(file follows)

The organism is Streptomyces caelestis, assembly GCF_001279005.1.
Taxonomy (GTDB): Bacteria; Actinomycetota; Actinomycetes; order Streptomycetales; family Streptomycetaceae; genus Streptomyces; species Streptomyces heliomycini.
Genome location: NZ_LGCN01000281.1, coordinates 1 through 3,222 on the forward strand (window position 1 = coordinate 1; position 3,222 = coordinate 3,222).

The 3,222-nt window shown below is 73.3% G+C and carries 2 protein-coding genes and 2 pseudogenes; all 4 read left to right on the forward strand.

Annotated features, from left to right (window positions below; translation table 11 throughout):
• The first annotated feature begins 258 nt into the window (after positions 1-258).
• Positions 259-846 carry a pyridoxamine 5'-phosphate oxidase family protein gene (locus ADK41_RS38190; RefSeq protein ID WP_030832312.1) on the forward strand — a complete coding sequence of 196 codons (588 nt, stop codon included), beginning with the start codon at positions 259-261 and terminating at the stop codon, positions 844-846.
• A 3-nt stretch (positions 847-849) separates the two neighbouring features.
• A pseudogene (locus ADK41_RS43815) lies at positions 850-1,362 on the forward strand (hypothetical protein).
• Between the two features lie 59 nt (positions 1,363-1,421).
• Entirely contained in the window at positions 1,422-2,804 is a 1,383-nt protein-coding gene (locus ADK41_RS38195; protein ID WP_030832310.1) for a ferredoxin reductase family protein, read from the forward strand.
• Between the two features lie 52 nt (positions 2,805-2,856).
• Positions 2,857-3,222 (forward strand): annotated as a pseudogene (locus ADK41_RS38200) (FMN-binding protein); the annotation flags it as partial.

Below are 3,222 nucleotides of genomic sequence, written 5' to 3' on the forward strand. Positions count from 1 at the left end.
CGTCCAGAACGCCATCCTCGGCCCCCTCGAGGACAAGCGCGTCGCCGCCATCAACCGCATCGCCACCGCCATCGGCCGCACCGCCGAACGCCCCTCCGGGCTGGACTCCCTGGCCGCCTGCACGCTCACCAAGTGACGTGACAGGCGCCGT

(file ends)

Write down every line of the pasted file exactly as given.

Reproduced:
The organism is Streptomyces caelestis, assembly GCF_001279005.1.
Taxonomy (GTDB): Bacteria; Actinomycetota; Actinomycetes; order Streptomycetales; family Streptomycetaceae; genus Streptomyces; species Streptomyces heliomycini.
Genome location: NZ_LGCN01000281.1, coordinates 1 through 3,222 on the forward strand (window position 1 = coordinate 1; position 3,222 = coordinate 3,222).

The 3,222-nt window shown below is 73.3% G+C and carries 2 protein-coding genes and 2 pseudogenes; all 4 read left to right on the forward strand.

Annotated features, from left to right (window positions below; translation table 11 throughout):
• The first annotated feature begins 258 nt into the window (after positions 1-258).
• Positions 259-846 carry a pyridoxamine 5'-phosphate oxidase family protein gene (locus ADK41_RS38190; RefSeq protein ID WP_030832312.1) on the forward strand — a complete coding sequence of 196 codons (588 nt, stop codon included), beginning with the start codon at positions 259-261 and terminating at the stop codon, positions 844-846.
• A 3-nt stretch (positions 847-849) separates the two neighbouring features.
• A pseudogene (locus ADK41_RS43815) lies at positions 850-1,362 on the forward strand (hypothetical protein).
• Between the two features lie 59 nt (positions 1,363-1,421).
• Entirely contained in the window at positions 1,422-2,804 is a 1,383-nt protein-coding gene (locus ADK41_RS38195; protein ID WP_030832310.1) for a ferredoxin reductase family protein, read from the forward strand.
• Between the two features lie 52 nt (positions 2,805-2,856).
• Positions 2,857-3,222 (forward strand): annotated as a pseudogene (locus ADK41_RS38200) (FMN-binding protein); the annotation flags it as partial.

Below are 3,222 nucleotides of genomic sequence, written 5' to 3' on the forward strand. Positions count from 1 at the left end.
CGTCCAGAACGCCATCCTCGGCCCCCTCGAGGACAAGCGCGTCGCCGCCATCAACCGCATCGCCACCGCCATCGGCCGCACCGCCGAACGCCCCTCCGGGCTGGACTCCCTGGCCGCCTGCACGCTCACCAAGTGACGTGACAGGCGCCGT